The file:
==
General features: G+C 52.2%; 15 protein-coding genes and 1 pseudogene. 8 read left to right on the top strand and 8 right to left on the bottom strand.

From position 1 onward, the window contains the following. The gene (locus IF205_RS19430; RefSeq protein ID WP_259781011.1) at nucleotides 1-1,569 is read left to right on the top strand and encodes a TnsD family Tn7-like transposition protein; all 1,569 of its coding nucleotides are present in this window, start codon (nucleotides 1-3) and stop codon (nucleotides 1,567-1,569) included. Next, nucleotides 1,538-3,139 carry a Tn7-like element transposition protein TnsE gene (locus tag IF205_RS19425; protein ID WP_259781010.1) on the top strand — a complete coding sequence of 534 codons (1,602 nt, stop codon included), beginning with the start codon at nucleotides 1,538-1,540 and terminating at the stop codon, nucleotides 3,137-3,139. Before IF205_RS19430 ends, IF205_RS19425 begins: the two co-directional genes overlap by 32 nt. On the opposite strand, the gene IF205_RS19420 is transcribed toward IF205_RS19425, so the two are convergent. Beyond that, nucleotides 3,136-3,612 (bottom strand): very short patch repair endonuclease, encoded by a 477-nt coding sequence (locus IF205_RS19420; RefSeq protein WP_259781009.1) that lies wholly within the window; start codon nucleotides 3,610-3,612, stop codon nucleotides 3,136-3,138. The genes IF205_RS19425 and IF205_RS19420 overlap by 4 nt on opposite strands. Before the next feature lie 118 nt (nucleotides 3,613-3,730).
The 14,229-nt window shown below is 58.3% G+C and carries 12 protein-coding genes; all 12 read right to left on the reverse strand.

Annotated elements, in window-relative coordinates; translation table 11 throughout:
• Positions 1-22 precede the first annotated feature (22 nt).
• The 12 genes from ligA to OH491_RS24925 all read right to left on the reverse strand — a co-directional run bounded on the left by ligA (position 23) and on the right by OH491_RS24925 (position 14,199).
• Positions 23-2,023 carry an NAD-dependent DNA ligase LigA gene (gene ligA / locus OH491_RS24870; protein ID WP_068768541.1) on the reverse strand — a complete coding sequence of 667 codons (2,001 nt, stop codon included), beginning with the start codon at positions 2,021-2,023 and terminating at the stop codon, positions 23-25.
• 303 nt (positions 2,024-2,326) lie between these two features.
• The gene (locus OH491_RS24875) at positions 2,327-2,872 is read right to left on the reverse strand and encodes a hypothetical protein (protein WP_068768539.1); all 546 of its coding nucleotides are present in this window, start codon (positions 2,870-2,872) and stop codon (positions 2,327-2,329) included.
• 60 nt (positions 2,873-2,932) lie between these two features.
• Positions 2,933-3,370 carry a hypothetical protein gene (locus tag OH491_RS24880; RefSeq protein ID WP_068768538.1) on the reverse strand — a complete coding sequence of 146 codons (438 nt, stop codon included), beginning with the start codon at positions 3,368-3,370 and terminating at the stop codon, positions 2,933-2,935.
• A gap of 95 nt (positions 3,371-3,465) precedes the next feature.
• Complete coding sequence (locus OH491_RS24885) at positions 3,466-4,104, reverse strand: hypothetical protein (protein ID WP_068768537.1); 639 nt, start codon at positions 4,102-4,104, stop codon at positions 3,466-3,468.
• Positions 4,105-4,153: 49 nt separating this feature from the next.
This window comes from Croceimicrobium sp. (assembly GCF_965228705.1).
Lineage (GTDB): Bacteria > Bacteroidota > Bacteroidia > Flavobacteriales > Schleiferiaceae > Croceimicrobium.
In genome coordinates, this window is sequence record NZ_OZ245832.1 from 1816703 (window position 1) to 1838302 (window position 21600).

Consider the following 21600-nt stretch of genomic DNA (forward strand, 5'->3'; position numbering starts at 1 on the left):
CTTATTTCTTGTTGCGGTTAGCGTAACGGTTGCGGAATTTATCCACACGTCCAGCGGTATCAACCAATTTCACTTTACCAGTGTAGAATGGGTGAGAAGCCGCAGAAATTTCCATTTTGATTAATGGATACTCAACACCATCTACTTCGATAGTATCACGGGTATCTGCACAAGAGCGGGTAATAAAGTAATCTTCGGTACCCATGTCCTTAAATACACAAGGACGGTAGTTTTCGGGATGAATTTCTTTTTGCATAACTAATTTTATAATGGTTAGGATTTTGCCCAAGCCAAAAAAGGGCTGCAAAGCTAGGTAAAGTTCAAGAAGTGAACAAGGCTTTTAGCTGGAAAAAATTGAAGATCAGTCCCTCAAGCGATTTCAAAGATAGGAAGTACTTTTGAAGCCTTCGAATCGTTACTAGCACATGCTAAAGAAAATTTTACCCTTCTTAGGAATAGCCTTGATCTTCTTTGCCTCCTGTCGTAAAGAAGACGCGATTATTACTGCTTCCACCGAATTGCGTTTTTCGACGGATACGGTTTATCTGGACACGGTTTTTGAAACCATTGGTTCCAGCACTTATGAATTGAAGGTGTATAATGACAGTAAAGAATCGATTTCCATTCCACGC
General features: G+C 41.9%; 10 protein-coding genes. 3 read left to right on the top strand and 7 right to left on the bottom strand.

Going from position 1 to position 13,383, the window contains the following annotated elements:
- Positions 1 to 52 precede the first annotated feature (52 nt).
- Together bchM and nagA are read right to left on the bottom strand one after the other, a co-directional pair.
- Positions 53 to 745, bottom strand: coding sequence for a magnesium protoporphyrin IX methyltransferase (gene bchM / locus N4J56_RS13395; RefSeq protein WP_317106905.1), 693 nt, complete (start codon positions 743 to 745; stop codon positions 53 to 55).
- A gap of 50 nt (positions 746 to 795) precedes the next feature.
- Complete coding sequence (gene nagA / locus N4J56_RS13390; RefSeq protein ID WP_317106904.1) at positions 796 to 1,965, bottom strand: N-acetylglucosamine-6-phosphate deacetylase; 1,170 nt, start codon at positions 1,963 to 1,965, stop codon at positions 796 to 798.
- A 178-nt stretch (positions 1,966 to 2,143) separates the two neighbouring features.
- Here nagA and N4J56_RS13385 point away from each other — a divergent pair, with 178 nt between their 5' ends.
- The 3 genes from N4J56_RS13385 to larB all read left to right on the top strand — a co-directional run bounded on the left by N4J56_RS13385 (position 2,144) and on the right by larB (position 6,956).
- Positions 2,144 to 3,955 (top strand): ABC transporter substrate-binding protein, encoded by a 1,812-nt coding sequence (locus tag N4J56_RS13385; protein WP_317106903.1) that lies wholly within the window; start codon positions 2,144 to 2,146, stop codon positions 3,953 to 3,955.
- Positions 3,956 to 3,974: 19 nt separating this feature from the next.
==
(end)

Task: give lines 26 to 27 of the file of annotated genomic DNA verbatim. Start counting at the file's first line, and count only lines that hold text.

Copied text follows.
- Complete coding sequence (gene nagA / locus N4J56_RS13390; RefSeq protein ID WP_317106904.1) at positions 796 to 1,965, bottom strand: N-acetylglucosamine-6-phosphate deacetylase; 1,170 nt, start codon at positions 1,963 to 1,965, stop codon at positions 796 to 798.
- A 178-nt stretch (positions 1,966 to 2,143) separates the two neighbouring features.